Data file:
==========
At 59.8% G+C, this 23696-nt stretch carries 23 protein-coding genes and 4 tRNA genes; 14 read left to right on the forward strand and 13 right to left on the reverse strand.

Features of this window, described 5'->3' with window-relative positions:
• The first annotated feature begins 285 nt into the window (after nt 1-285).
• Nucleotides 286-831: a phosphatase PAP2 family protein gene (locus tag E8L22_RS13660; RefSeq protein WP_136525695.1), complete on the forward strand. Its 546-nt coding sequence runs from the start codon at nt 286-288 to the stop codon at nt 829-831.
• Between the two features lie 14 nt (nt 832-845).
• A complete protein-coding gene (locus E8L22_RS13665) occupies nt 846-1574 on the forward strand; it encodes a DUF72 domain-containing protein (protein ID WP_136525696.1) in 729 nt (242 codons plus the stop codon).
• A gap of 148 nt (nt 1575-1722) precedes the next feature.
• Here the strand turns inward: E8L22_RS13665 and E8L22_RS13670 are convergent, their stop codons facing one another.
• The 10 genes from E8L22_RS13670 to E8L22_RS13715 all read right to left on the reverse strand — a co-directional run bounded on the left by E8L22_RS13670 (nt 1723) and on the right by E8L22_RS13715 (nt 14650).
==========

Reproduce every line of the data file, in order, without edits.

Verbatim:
At 59.8% G+C, this 23696-nt stretch carries 23 protein-coding genes and 4 tRNA genes; 14 read left to right on the forward strand and 13 right to left on the reverse strand.

Features of this window, described 5'->3' with window-relative positions:
• The first annotated feature begins 285 nt into the window (after nt 1-285).
• Nucleotides 286-831: a phosphatase PAP2 family protein gene (locus tag E8L22_RS13660; RefSeq protein WP_136525695.1), complete on the forward strand. Its 546-nt coding sequence runs from the start codon at nt 286-288 to the stop codon at nt 829-831.
• Between the two features lie 14 nt (nt 832-845).
• A complete protein-coding gene (locus E8L22_RS13665) occupies nt 846-1574 on the forward strand; it encodes a DUF72 domain-containing protein (protein ID WP_136525696.1) in 729 nt (242 codons plus the stop codon).
• A gap of 148 nt (nt 1575-1722) precedes the next feature.
• Here the strand turns inward: E8L22_RS13665 and E8L22_RS13670 are convergent, their stop codons facing one another.
• The 10 genes from E8L22_RS13670 to E8L22_RS13715 all read right to left on the reverse strand — a co-directional run bounded on the left by E8L22_RS13670 (nt 1723) and on the right by E8L22_RS13715 (nt 14650).